Wildlife Wednesday: it’s hot, hot, hot in the garden!

After all that moaning about winter and summer never coming, as usual the good old British weather has thrown us the unexpected in the shape of weeks of sunshine and sky-high temperatures. Whilst we are relaxing in the sun-lounger and the kids are splashing in the paddling pool though, our garden wildlife is feeling the heat.

The RSPB is calling on all wildlife lovers to lend a helping hand to their garden visitors during the hot spell. You can read the full post here but the gist of it is that with normal water resources drying up, birds and animals are becoming desperate for drinking water and a place to bathe and keep cool. Not only that but with worms and grubs digging deep to find cooler ground, birds and beasties relying on them as a source of food are also going hungry.

What can we do to help? Topping up birdbaths, putting out a temporary container with water in, create a makeshift pond from a sunken bucket with some twigs/stones into it to provide access (the kids will love helping with that one), even a plate of water on the ground, can all help garden wildlife. It’s also important to keep bird tables stocked up so there is plenty of backup food for hungry foragers. Keeping our own garden flowers and herbs well-watered also helps out bees and butterflies as wild plants begin to suffer in the heat and they search for alternative food sources.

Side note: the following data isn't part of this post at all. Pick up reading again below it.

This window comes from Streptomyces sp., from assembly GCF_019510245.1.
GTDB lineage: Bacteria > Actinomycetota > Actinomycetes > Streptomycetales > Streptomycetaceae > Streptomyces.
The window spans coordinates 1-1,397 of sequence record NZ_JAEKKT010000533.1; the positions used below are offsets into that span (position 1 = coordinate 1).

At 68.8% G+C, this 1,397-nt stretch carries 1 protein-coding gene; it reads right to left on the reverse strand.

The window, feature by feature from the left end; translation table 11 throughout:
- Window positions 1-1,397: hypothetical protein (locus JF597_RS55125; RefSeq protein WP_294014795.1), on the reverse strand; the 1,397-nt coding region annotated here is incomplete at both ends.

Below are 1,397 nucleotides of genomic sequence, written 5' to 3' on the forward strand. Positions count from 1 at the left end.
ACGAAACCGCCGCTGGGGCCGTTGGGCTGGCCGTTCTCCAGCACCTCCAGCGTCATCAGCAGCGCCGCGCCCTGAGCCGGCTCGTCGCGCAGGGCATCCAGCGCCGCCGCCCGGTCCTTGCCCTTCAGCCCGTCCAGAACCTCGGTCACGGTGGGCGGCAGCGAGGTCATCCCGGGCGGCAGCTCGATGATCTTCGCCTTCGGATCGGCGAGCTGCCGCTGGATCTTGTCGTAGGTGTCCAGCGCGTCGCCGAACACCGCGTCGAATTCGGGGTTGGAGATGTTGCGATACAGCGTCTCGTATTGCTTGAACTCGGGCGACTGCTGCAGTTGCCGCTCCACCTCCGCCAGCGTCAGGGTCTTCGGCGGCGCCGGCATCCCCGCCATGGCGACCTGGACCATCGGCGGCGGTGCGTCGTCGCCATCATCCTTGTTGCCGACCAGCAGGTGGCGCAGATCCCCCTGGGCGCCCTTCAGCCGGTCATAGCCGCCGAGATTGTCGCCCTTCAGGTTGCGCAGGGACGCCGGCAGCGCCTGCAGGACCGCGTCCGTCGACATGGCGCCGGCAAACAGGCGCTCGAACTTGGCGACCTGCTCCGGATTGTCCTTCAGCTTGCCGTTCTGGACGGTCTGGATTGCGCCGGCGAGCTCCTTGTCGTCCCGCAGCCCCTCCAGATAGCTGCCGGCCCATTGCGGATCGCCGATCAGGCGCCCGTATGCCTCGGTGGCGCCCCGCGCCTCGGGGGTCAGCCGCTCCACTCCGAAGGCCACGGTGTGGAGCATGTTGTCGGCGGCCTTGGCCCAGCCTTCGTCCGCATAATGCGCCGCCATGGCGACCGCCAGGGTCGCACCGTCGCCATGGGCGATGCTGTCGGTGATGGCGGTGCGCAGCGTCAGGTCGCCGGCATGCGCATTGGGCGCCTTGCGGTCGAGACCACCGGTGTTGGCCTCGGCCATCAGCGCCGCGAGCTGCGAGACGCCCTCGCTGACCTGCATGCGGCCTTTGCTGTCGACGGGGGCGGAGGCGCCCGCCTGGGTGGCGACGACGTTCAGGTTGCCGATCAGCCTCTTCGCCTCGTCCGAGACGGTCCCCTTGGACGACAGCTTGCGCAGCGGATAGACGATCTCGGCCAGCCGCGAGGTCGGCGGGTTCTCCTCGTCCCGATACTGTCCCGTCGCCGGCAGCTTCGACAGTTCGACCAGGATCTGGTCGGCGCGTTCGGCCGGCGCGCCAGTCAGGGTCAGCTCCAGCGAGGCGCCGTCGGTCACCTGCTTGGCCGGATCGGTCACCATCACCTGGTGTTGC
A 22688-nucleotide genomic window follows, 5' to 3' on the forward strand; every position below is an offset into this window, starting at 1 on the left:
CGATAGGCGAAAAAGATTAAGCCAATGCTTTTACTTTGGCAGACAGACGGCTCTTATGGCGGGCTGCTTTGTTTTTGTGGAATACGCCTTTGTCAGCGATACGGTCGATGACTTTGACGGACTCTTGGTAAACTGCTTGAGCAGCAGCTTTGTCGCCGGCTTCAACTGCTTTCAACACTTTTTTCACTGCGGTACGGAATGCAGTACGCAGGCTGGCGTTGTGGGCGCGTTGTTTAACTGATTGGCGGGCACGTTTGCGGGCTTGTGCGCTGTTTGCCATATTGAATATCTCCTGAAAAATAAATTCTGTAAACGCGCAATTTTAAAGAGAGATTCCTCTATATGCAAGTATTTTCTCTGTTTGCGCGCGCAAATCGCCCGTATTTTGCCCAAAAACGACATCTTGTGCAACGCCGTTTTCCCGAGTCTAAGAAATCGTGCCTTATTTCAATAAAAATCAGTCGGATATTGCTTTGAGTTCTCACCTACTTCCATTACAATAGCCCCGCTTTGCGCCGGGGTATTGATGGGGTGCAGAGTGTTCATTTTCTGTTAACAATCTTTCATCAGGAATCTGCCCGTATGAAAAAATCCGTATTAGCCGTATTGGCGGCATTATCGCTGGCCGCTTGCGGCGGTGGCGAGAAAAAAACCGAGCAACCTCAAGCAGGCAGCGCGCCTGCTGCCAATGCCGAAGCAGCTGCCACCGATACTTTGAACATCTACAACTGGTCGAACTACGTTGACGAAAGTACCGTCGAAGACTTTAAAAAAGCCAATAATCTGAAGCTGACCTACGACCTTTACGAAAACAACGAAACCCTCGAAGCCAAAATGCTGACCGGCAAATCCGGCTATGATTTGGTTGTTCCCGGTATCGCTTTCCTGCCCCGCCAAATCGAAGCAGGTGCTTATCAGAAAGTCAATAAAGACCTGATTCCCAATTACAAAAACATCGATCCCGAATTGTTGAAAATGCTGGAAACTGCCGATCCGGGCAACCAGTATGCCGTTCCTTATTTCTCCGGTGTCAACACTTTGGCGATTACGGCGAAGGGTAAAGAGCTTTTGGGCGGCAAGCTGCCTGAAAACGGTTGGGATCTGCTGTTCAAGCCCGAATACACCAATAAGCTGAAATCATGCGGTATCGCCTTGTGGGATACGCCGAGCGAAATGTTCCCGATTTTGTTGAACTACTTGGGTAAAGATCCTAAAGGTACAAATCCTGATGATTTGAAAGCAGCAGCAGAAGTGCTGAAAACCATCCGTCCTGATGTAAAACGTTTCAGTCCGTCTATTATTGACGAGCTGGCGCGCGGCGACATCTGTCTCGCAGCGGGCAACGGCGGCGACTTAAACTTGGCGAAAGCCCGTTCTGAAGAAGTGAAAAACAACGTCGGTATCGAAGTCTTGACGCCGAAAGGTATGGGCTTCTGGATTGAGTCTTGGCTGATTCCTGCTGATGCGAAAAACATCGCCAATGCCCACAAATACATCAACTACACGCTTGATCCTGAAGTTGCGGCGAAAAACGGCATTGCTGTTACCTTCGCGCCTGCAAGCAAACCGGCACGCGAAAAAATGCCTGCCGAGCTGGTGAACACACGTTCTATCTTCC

Our garden is no exception, despite the shade from the oak tree and our regular blackbird has been behaving oddly in scorching temperatures of the last week. Normally one to sit up in the oak tree shouting at us, grubbing about in the raised beds, pillaging the raspberries or perching on fence-posts, he has taken to regularly flying down and flopping on the shady grass, wings askew, in what I can only assume is an attempt to cool himself down. We do have a birdbath (although the dumpy woodpigeons displace most of the water in a tidal wave every time they sit in it) but it’s a little way away from his normal perches, so in a moment of softness I filled the wheelbarrow with water with a couple of brick perches in it creating Blackie his very own lido in his favourite spot. Let’s hope he appreciates it!

You can read the full post from the RSPB on helping wildlife in the heat here.

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